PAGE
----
This Week Health

Drex DeFord

President of 229, Risk and Security

This Week Health

I'm a farm-kid from Indiana. With no money for college, I enlisted in the Air Force as an IT Specialist. While on active-duty and working full-time, I finished my undergrad in Business (Magna Cum Laude), and my first masters degree (Public Administration). The Air Force offered a direct commission as a USAF Officer (hospital administration) -- and I accepted.

As a USAF officer, I was the CIO at a small hospital; the Administrator of an Air Transportable Hospital (like an Air Force version of a MASH unit) during Desert Shield/Storm -- shot at and missed; Deputy CIO at the USAF School of Healthcare Sciences; completed a second masters (MS in Health Informatics), CIO at the Air Force's Largest Regional Command (14 hospitals and clinics across the Southern US); CIO at one of the AF's largest Medical Centers; went back to the Middle East to lead an expeditionary hospital supporting multi-national warfighters enforcing Iraqi No-Fly-Zone Operations (Operation Southern Watch); then off to Washington DC as the Chief Technology Officer for Air Force Health System's World-Wide Operations.  

After 20 years and 21 days of military service I retired from the USAF, and started a civilian career that's included CIO roles at Scripps Health, Seattle Children's, and Steward Healthcare, and CEO of Next Wave Connect.

I hung out my shingle as an independent consultant, launching drexio digital health in early 2015.  

Now, I am joining the This Week Health team as the President of 229, Risk and Security.

Contributions

Quotes

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For many of these big tech companies, the innovation version they use is to go ahead and spend a lot of money and try a bunch of stuff. And if it doesn't work, that's okay. We learned something from that experiment that will roll into our next experiment.
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The cyber E-crime syndicates are able to make so much money and take very little risk in actually being arrested or going to jail. It's a very lucrative business. And very lucrative businesses in the free market, even in the criminal world, get more money, get more investments and get people who want to be involved in cutting edge, bleeding edge high tech. And that's what a lot of the adversaries are today. They're high tech companies with CEOs and CFOs. They have bonus programs, they have employee of the month programs. Literally they have all the kinds of things that big companies have, they have all kinds of alliances with negotiators for ransom and all those things.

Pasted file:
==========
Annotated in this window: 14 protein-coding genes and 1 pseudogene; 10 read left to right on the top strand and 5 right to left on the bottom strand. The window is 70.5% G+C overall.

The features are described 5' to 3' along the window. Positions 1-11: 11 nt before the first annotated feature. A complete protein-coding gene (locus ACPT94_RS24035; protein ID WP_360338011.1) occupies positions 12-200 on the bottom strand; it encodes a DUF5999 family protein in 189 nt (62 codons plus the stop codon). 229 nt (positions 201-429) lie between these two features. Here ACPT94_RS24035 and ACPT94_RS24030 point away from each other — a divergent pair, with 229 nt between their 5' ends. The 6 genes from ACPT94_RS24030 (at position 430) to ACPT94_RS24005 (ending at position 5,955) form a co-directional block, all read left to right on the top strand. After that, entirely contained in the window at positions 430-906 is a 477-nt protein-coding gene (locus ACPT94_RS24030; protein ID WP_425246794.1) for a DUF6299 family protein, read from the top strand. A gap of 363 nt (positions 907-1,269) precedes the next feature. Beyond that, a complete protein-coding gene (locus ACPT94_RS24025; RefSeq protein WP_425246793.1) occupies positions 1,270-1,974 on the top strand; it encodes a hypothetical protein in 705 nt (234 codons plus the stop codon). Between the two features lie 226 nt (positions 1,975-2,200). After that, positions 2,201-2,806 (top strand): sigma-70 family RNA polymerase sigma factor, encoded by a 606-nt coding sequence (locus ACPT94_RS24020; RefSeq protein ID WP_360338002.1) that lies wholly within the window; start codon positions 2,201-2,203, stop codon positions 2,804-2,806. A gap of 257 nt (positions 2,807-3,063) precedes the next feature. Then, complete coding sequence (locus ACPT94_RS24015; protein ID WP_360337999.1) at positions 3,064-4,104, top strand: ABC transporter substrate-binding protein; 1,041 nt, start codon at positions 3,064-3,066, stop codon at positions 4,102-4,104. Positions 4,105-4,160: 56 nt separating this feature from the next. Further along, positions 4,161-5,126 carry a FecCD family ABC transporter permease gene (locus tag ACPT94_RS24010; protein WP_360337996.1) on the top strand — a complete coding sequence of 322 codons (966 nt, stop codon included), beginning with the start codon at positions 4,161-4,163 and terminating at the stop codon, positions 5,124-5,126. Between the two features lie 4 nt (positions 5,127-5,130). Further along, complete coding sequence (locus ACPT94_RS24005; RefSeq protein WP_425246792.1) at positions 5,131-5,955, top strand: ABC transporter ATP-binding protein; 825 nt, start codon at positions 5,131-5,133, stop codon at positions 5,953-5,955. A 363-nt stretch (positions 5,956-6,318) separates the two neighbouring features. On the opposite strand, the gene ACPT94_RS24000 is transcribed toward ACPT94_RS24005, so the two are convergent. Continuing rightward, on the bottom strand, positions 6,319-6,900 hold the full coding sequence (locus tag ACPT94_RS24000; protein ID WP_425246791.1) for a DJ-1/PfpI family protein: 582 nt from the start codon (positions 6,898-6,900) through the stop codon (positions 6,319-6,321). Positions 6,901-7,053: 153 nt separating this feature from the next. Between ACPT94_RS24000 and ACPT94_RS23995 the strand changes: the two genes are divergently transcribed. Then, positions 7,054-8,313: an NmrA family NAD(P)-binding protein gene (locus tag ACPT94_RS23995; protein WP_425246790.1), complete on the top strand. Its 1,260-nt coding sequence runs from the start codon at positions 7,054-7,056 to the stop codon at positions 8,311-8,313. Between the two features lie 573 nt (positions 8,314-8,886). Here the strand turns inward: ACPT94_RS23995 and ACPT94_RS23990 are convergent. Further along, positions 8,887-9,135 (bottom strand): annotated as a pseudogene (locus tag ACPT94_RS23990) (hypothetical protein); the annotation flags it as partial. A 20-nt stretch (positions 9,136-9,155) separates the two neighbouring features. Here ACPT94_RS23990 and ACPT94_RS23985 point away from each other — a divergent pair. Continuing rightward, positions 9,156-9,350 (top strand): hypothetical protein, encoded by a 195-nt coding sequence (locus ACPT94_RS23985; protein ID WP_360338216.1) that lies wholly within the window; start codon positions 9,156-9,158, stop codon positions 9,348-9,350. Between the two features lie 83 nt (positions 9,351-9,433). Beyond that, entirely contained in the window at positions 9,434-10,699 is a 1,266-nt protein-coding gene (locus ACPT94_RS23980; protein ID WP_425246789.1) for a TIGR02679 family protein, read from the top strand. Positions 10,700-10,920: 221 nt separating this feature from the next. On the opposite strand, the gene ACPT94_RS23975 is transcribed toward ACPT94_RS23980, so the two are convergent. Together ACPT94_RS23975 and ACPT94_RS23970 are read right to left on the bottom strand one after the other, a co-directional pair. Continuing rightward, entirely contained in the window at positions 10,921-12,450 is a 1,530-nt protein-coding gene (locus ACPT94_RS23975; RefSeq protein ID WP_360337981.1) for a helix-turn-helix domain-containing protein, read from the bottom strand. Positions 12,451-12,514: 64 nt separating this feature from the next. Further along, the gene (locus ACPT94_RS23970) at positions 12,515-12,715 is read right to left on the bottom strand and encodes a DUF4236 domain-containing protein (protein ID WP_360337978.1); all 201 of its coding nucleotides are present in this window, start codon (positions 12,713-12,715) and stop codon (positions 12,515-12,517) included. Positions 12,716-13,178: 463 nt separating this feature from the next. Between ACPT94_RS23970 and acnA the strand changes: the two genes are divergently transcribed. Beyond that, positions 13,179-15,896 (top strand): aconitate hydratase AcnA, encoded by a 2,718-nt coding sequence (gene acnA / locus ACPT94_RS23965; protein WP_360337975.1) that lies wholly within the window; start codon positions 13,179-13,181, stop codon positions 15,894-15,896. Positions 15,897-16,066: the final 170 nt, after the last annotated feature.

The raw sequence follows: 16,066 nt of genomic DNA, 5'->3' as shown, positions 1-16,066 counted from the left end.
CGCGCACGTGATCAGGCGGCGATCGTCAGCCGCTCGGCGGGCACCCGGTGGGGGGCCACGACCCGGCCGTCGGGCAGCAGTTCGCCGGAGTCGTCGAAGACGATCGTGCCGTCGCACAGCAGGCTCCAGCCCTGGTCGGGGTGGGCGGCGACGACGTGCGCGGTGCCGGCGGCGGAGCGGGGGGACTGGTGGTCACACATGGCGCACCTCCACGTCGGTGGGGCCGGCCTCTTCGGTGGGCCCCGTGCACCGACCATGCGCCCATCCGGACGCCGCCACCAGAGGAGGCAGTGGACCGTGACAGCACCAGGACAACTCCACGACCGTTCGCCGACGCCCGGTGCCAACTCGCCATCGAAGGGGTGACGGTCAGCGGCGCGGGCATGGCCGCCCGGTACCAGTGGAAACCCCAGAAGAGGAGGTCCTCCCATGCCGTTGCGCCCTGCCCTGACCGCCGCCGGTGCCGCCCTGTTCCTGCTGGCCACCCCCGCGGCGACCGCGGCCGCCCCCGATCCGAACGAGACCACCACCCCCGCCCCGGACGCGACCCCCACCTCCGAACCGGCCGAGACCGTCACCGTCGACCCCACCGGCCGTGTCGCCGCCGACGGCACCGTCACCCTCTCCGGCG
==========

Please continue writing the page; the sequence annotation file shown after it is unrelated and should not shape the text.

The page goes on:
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We are all in this healthcare business because we want to serve. And usually, for the most part, we are optimistic. We want the best things to happen. And so when we have Merger and Acquisition on the vendor side, and we have M&A on the provider side, we want all the right things to happen. And I think a lot of times when it comes together, we anticipate that all these good things are going to happen but as Mike Tyson says, everybody has a plan until they get punched in the face.
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The first thing I do in a new company is say, show me a list of all the contracts that we have and information services. A lot of this is like cybersecurity 101. Contract 101. You can't do something with it if you don't know what you have. Because ultimately what you want to try to do is fewer contracts and fewer agreements which means a simpler world that you live in.
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People who have deployed computer systems and applications in big health systems or other environments have perspective. This is why we stand up war rooms on those initial deployments, because we know there's a zero percent chance we will get this a hundred percent right out of the gate. There's going to be a lot of complaints. There's going to be a lot of issues. We want them all to come to one place so that we can see them.
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